The MSAR “needs always to continue to innovate and transform itself and have different products to offer our clients,” says Macau Government Tourism Office director Maria Helena de Senna Fernandes. The director’s comments came on the sidelines of the official opening of the most recent hospitality and gaming offering in the city, the Macau Roosevelt.
The director pointed out that, regarding the hotel itself “they really put in the effort to create a different brand in Macau and also, in terms of the details, they worked very hard”.
In attracting more clientele to Macau to try out its offerings, the director notes the MGTO is “also continuing to work on some markets which traditionally have supplied tourists to Macau,” giving the examples of the United States and Europe. In particular, commenting on the new Capital Airlines link between Portugal and Beijing, the director noted that: “for the future we can also work more closely with the tourism authorities of Portugal.”
For more close-facing markets, the director notes that “we will soon have a new route to Jakarta and this will also help open up more possibilities to attracting tourists from this market”. Ten years prior, the MGTO had partnered with the now-closed Viva Macau airline on a similar, three-weekly, flight plan between the MSAR and the capital of Indonesia.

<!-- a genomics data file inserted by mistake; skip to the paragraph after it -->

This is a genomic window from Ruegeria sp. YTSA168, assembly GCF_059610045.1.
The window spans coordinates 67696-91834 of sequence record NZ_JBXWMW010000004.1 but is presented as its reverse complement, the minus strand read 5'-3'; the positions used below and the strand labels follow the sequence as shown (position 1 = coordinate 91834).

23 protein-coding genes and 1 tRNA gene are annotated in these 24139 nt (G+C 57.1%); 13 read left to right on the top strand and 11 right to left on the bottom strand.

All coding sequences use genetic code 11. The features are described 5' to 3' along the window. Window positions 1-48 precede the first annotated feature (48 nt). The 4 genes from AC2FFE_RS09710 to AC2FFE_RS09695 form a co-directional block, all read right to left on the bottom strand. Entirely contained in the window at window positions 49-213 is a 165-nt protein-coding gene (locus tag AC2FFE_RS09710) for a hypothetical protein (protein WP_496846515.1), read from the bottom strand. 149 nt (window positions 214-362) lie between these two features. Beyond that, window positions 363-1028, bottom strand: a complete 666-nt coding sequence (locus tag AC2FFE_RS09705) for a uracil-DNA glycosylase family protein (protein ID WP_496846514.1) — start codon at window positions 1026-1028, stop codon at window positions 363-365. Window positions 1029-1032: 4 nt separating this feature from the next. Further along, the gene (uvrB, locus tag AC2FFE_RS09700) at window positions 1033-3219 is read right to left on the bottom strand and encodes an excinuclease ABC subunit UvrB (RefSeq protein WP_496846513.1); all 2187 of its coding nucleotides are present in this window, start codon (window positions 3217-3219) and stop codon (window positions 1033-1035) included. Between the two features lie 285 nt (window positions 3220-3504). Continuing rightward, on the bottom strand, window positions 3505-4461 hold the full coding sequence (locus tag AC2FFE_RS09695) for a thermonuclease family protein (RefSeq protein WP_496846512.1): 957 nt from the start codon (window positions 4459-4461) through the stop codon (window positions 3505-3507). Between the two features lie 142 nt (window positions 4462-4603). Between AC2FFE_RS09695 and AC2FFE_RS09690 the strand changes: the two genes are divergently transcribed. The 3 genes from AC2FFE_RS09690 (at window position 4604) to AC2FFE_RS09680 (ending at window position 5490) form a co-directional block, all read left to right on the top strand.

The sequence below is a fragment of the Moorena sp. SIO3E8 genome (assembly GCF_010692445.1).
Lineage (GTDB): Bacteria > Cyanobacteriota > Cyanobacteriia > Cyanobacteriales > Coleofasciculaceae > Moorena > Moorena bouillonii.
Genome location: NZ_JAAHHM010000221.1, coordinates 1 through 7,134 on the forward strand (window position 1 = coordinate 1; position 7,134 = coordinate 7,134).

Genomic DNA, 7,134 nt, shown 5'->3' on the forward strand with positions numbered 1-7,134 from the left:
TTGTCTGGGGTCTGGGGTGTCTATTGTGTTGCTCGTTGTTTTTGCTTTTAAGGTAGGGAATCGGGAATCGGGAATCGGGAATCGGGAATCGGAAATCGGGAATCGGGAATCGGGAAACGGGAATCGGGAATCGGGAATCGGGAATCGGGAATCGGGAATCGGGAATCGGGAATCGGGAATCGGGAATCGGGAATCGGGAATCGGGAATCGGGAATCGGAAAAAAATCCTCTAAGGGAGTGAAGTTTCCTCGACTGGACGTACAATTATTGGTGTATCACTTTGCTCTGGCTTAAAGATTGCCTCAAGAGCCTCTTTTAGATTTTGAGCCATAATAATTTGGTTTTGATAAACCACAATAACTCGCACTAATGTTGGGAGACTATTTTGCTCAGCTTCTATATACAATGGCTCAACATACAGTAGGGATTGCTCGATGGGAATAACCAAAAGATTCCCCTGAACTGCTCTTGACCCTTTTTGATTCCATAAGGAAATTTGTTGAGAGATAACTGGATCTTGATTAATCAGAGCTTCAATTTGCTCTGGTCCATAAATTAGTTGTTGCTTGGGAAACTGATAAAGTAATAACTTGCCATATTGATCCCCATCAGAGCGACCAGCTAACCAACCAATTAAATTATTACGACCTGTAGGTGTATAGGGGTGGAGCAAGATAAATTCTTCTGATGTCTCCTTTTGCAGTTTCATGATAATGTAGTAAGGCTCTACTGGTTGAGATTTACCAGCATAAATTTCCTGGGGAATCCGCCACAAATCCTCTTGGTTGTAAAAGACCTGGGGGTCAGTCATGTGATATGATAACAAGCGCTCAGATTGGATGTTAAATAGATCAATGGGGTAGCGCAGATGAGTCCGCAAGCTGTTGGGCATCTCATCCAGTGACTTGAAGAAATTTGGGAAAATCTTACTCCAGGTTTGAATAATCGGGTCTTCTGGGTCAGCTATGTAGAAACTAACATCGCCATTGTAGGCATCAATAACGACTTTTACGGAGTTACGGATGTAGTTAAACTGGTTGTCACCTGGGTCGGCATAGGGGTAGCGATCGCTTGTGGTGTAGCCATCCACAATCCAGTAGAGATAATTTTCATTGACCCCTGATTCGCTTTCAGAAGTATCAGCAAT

Master Plan: draft 1
Closer to home, the much awaited Tourism Master Plan is yet to be released to the public, with the director noting that “maybe not this month but definitely this year we will launch officially this document.” Having received already the first draft of the document, the director notes that: “at this point we are analysing if there are some points that we still want to finalise”.
Although announced to be finished this year, the Hong Kong-Zhuhai-Macau bridge is being promoted already between the regional authorities, notes the director, and that MGTO on its missions abroad has “for some time been advertising this structure.”
“But not having a fixed date [for its completion] it’s difficult to say for sure,” when and how much to promote, notes the director, pointing out additionally that aside from drawing tourists in, the “the bridge itself should be a touristic point,” which could “attract people to Macau, just to see the bridge”.
The Greater Bay Area and facilitating easier tourist movement between the nine cities comprising the region is already in motion, notes the director, pointing out the ‘144-hour’ visa allowing those from the Mainland access to the SARs for the aforementioned period, however the director would not opine on the timetable for an open visa policy.
“This type of [144 hour] visa already exists, so because of this I think we really have to advertise that more and at the same time maybe – together with travel agencies – utilize better this measure that already exists. For the future, as new measures are introduced, we can continue to advertise them,” adds the director.